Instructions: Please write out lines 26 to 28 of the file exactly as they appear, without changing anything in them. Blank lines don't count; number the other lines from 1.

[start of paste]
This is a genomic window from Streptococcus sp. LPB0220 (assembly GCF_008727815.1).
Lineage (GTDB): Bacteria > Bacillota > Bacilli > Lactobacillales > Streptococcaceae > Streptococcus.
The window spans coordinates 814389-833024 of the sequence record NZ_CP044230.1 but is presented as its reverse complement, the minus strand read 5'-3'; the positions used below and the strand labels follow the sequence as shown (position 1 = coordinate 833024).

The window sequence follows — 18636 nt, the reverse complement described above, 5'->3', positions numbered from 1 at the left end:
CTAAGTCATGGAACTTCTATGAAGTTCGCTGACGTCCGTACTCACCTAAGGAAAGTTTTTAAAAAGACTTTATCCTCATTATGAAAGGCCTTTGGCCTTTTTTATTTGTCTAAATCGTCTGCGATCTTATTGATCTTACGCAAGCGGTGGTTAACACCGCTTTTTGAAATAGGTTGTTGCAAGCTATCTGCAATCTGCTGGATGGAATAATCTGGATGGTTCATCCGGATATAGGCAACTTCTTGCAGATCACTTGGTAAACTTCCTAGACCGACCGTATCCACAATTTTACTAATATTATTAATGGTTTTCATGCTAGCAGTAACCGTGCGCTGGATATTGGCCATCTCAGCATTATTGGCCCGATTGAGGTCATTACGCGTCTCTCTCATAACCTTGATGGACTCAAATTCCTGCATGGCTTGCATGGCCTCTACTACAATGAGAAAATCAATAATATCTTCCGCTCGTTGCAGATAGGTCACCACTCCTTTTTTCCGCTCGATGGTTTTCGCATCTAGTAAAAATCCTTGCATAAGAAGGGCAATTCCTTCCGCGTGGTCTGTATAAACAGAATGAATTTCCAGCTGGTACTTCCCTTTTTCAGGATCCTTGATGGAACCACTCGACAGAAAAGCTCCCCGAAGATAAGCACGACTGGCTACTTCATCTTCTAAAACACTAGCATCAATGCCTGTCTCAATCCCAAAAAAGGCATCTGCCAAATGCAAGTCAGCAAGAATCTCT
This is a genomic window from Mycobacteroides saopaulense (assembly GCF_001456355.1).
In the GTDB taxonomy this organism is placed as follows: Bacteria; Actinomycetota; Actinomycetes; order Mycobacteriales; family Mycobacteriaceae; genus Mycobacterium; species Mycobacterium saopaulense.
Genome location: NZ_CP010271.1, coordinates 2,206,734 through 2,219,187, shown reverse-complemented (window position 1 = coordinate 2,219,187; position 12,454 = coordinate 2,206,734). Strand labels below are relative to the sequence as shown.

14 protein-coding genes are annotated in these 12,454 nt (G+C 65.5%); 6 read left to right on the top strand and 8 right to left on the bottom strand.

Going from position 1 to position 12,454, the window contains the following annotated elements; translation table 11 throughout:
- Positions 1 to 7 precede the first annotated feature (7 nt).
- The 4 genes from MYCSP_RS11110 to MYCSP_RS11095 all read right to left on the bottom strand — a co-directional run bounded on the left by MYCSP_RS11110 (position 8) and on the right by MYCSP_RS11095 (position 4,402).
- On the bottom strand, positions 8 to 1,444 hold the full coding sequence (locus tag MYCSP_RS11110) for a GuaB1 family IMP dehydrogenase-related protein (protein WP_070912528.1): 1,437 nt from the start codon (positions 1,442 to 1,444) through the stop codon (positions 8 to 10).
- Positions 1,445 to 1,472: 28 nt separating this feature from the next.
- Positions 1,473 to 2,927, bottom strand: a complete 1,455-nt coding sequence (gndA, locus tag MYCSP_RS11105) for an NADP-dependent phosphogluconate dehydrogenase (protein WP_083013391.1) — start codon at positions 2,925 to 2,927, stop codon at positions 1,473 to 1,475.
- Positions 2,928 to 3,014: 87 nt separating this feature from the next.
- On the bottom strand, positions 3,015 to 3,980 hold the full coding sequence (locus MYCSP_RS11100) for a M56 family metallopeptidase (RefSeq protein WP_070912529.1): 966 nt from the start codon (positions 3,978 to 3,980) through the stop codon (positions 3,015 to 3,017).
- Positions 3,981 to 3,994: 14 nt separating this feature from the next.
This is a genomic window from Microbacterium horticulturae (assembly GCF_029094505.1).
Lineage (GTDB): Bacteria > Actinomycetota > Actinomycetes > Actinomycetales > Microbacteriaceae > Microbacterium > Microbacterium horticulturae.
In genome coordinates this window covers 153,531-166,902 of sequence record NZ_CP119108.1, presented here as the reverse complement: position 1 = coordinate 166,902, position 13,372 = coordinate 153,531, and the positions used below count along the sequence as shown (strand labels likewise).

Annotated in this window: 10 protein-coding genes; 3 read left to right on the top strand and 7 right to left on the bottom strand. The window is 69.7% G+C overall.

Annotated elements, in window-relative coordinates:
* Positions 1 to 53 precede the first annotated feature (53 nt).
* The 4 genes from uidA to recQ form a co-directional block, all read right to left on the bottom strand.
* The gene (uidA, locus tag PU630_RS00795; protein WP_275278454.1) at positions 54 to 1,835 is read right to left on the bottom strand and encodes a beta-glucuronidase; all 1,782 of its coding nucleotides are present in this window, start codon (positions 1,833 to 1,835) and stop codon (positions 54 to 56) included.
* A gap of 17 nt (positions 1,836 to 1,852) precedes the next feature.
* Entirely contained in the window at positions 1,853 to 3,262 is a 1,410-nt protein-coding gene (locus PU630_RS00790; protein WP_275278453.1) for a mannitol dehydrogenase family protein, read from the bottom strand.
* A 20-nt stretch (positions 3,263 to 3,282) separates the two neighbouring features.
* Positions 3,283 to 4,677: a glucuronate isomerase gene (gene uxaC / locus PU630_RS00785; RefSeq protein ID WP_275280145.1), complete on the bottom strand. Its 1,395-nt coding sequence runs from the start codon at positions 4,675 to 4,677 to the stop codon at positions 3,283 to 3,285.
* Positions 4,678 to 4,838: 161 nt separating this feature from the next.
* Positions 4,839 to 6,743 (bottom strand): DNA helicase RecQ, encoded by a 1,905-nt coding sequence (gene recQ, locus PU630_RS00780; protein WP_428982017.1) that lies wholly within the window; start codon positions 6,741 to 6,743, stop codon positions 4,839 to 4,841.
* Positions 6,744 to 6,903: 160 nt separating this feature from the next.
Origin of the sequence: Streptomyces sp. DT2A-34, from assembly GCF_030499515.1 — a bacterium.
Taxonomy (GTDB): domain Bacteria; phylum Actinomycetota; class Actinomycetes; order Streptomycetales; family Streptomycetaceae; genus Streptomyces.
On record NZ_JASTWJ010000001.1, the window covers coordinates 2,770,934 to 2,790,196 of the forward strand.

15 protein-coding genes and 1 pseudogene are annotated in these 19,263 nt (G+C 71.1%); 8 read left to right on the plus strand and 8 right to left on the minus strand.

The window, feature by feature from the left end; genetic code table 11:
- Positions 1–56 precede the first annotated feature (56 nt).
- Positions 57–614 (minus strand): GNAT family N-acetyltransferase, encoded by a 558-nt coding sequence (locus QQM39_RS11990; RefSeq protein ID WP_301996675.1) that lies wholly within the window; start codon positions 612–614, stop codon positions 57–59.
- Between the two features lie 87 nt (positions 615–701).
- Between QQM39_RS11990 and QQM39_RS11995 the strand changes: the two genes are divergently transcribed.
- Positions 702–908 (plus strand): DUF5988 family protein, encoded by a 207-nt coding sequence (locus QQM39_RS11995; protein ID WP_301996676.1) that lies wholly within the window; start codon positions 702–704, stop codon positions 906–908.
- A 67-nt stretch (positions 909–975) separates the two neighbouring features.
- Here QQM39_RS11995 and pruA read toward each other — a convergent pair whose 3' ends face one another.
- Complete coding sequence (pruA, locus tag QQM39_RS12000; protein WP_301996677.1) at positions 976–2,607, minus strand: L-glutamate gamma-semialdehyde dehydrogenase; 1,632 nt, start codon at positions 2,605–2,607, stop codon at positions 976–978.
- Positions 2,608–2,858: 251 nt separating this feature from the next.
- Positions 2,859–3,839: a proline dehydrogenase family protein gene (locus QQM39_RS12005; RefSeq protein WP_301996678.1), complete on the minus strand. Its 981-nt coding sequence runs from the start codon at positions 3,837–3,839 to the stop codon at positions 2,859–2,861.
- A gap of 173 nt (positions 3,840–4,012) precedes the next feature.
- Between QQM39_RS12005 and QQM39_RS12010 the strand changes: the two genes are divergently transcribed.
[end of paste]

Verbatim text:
* The gene (uidA, locus tag PU630_RS00795; protein WP_275278454.1) at positions 54 to 1,835 is read right to left on the bottom strand and encodes a beta-glucuronidase; all 1,782 of its coding nucleotides are present in this window, start codon (positions 1,833 to 1,835) and stop codon (positions 54 to 56) included.
* A gap of 17 nt (positions 1,836 to 1,852) precedes the next feature.
* Entirely contained in the window at positions 1,853 to 3,262 is a 1,410-nt protein-coding gene (locus PU630_RS00790; protein WP_275278453.1) for a mannitol dehydrogenase family protein, read from the bottom strand.